Carefully designed meta-analyses overcome most of these problems. Visual components often provide a unique sense of the complexity of the intervention being considered, dispelling any illusions of oversimplification. Meta-analyses typically employ graphs that illustrate sample size, confidence intervals, and temporal sequence of the studies. Such graphs provide a sense of what is being combined, while highly detailed tables illustrate how evaluation and inclusion criteria were applied to the literature. [8] The arrangement of similar subgroups from various studies may highlight an effect that is not observable in the individual studies.

However, the dangers of attempts to combine results of a few heterogeneous studies continue to elicit concern. Highly controversial issues cannot be resolved through quantitative methods of review. Some users enlist meta-analysis primarily when there is reason to suspect that an effect may be masked by noise or bias or when there is a need to evaluate the consistency of a body of evidence. David Eddy, Professor of Health Policy and Management at Duke University, suggests that meta-analytic methods are best reserved for that "middle ground" of research in which adequate numbers of relatively high-quality studies are available, but their combined results are not intuitively obvious. Statistical methods can then be used to make weighting adjustments for variations in sample size (Mantel-Haenzel-Peto) or to explore the implication of both multiple biases across studies and varying levels of uncertainty about these biases (Confidence Profile Method). [17]


How can one recognize a high-quality meta-analysis? Interested readers will wish to consider formal evaluation criteria (figure 2, above) and basic texts describing statistical theory and models [2,16,18,] as well as the track record of the group performing the meta-analysis. However, the more casual reader will do quite well by asking three questions:

* Does the question asked by the meta-analysis make sense from a clinical or biologic standpoint?

* Have important differences between studies been overlooked?

* In generating an aggregate estimate of treatment effect, have the authors considered both statistical and clinical significance? [13]


[1] Mann, H. "Meta-Analysis in the Breech." Science 249(4968):476-80, Aug. 3, 1990.

[2] Light, R., and Pillemer, D. The Science of Reviewing Research. Cambridge, Mass.: Harvard University Press, 1984.

[3] Smith, M., and Bissel, J. "The Impact of Head Start." Harvard Educational Review 40(1):51-104, Feb. 1970.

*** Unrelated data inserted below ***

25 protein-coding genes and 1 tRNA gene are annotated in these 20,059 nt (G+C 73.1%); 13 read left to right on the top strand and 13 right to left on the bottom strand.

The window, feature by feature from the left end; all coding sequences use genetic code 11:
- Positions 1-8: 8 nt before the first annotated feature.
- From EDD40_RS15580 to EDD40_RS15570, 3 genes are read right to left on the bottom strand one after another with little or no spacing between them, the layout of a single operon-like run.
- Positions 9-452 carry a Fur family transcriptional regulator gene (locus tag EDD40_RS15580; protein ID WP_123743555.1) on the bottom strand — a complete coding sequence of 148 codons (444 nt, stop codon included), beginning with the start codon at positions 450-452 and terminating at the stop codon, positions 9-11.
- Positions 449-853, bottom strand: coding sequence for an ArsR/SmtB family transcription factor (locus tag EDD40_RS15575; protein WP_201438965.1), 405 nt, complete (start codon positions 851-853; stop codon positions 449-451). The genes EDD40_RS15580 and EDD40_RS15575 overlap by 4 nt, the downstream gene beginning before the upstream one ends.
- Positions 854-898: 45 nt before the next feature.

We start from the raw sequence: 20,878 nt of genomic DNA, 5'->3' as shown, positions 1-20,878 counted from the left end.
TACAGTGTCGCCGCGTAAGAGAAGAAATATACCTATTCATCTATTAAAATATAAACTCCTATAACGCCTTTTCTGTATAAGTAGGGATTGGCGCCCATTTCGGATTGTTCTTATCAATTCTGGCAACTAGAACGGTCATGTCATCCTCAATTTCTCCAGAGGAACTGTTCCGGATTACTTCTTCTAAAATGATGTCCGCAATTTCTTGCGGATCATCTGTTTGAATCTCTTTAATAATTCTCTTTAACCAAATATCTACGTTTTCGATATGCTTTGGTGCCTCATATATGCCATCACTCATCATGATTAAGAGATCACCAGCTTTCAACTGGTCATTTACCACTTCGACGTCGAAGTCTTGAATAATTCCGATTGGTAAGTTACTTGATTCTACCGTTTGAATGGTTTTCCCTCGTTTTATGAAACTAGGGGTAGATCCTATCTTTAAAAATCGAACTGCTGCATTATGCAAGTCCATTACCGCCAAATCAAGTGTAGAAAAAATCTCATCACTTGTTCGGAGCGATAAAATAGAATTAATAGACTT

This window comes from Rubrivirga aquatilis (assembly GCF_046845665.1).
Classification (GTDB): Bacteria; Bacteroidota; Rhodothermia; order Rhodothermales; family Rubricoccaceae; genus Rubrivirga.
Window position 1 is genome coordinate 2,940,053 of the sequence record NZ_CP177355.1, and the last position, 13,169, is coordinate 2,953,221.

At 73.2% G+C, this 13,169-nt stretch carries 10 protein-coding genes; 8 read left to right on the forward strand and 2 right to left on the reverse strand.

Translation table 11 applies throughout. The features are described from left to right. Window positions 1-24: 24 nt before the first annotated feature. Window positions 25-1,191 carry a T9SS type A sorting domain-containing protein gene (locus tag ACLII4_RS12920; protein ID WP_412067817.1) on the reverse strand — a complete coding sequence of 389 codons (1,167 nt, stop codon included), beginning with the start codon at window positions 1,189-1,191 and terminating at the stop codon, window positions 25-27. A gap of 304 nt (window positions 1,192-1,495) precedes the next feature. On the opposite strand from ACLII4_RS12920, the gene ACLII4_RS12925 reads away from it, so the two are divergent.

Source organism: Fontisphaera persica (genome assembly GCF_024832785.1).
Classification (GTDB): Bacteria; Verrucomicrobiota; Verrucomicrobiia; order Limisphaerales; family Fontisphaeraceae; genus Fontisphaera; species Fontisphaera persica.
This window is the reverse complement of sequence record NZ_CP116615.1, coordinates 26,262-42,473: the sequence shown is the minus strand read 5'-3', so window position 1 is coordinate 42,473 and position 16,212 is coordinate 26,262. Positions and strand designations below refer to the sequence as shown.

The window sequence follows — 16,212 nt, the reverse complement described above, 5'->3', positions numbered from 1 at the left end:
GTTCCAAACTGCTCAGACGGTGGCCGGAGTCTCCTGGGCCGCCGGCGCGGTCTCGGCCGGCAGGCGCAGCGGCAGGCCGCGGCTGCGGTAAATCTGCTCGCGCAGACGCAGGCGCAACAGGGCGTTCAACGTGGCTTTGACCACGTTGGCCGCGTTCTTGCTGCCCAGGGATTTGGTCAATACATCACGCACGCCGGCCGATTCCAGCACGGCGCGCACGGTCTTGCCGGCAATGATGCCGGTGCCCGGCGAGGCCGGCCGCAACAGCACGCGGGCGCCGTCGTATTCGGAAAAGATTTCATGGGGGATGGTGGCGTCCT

[4] Wortman, P., and Yeaton, W. "Using Research Synthesis in Medical Technology Assessment." International Journal of Technology Assessment 3(4):509-22, Oct.-Dec. 1987.

[5] Altman, L. "Meta-Analysis." New York Times, Aug. 21, 1990, p. C1.

[6] Wolf, F. "Meta-Analysis (Letter)." New England Journal of Medicine 317(9):576, Aug. 27, 1987.

[7] MEDLINE search by the author, March 1991.

[8] Goodman, S. "Have You Ever Meta-Analysis You Didn't Like?" Annals of Internal Medicine 114(3):244-6, Feb. 1, 1991.

[9] Callahan, C., and others. "Oral Corticosteroid Therapy for Patients with Stable Chronic Obstructive Pulmonary Disease." Annals of Internal Medicine 144(3):216-23, Feb. 1, 1991.

[10] Greenland, S. "Quantitative Methods in the Review of Epidemiologic Literature." Epidemiology Review 9:1-30, 1987.

[11] L'Abbe, K., and others. "Meta-Analysis in Clinical Research." Annals of Internal Medicine 107(2):224-32, Aug. 1987.

[12] Sacks, H., and others. "Meta-Analysis of Randomized Controlled Trials." New England Journal of Medicine 316(8):450-5, Feb. 19 1987.

[13] Naylor, C. "Two Cheers for Meta-Analysis: Problems and Opportunities in Aggregating Results of Clinical Trials." Canadian Medical Association Journal 138(10):891-5, May 15, 1988.

[14] Freiman, J., and others. "The Importance of Beta, the Type II Error, and Sample Size in the Design and Interpretation of the Randomized Control Trial. Survey of 71 "Negative Trials." New England Journal of Medicine 299(13):690-4, Sept. 28, 1978.

[15] Wachter, K. "Disturbed by Meta-Analysis?" Science 241(4872):1407-8, Sept. 16, 1988.

[16] Wolf, F. "Meta-Analysis: Quantitative Methods for Research Synthesis." In: Quantitative Applications in the Social Sciences. London, England: Sage Publications, 1986.

[17] Eddy, D. The Statistical Synthesis of Evidence: Meta-Analysis by the Confidence Profile Method. Book and software in press.

[18] Hedges, L., and Olkin, I. Statistical Methods for Meta-Analysis. Orlando, Fla.: Academic Press, 1985.

Joan B. Vatz, MD, is a Fellow, Science and Technology, American Medical Association, Chicago, Ill. She thanks Sona Kalousdian, MD, MPH, for her thoughtful review of this article and helpful suggestions. The opinions in the article are those of the author and do not necessarily represent policy positions of the AMA.
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Title Annotation:statistical method for systematic synthesis of health care management and policy research findings
Author:Vatz, Joan B.
Publication:Physician Executive
Article Type:column
Date:May 1, 1991